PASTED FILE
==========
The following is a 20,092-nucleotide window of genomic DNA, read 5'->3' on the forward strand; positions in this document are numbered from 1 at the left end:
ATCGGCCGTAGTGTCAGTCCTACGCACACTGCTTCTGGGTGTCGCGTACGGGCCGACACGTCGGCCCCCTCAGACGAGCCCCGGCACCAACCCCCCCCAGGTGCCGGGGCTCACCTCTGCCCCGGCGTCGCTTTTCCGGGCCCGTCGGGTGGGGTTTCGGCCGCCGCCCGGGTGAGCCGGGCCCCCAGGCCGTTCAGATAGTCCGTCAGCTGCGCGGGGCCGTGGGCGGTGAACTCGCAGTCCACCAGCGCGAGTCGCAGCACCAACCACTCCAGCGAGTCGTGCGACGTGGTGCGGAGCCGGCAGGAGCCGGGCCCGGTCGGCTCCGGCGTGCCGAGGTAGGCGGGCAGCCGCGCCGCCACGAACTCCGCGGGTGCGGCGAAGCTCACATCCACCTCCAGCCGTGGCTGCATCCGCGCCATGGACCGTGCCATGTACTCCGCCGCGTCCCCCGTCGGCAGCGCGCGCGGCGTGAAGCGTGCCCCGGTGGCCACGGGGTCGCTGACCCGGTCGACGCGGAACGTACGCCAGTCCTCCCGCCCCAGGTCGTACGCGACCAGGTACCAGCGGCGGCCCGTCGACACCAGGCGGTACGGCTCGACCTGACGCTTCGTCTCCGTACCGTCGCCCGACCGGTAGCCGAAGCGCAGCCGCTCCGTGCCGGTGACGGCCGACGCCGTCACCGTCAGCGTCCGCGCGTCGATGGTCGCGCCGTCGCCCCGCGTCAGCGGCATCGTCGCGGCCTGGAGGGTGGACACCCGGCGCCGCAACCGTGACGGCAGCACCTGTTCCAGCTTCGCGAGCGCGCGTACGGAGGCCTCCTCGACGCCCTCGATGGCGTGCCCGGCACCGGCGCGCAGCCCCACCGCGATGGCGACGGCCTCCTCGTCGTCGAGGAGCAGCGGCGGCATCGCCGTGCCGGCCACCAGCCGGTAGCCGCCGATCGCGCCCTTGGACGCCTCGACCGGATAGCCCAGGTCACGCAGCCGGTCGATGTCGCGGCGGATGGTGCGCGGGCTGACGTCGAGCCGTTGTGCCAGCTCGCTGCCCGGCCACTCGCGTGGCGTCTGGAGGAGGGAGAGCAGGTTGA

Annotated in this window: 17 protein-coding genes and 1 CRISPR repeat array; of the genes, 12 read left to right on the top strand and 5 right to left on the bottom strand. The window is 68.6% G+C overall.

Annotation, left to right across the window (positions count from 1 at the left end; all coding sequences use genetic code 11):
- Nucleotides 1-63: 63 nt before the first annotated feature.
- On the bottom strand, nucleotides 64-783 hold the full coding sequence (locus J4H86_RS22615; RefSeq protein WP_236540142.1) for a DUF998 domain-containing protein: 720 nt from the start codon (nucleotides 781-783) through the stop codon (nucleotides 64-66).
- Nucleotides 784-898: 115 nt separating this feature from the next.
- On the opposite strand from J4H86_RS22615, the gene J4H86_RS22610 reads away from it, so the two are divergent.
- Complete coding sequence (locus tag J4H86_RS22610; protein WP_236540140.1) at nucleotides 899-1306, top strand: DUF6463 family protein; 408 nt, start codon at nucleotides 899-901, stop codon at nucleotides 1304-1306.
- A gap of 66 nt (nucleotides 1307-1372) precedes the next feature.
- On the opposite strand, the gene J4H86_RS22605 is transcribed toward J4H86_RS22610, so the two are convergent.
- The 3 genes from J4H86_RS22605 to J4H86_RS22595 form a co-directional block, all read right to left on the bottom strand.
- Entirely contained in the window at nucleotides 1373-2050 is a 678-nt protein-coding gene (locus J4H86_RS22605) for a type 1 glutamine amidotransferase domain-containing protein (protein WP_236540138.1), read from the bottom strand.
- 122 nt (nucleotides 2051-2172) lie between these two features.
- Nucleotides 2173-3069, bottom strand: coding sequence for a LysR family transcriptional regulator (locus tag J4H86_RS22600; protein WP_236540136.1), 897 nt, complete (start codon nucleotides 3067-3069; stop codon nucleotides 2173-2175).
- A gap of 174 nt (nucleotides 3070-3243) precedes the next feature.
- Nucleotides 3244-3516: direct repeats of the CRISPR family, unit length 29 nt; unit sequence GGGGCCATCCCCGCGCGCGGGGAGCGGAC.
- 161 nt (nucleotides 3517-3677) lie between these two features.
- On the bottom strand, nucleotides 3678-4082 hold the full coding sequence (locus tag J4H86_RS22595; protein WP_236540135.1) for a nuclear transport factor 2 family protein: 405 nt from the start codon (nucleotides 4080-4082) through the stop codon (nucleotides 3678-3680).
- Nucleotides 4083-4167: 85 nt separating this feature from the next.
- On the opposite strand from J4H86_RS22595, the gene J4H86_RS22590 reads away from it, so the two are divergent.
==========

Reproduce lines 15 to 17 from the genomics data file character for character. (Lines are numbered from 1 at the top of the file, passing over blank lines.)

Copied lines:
- Nucleotides 2173-3069, bottom strand: coding sequence for a LysR family transcriptional regulator (locus tag J4H86_RS22600; protein WP_236540136.1), 897 nt, complete (start codon nucleotides 3067-3069; stop codon nucleotides 2173-2175).
- A gap of 174 nt (nucleotides 3070-3243) precedes the next feature.
- Nucleotides 3244-3516: direct repeats of the CRISPR family, unit length 29 nt; unit sequence GGGGCCATCCCCGCGCGCGGGGAGCGGAC.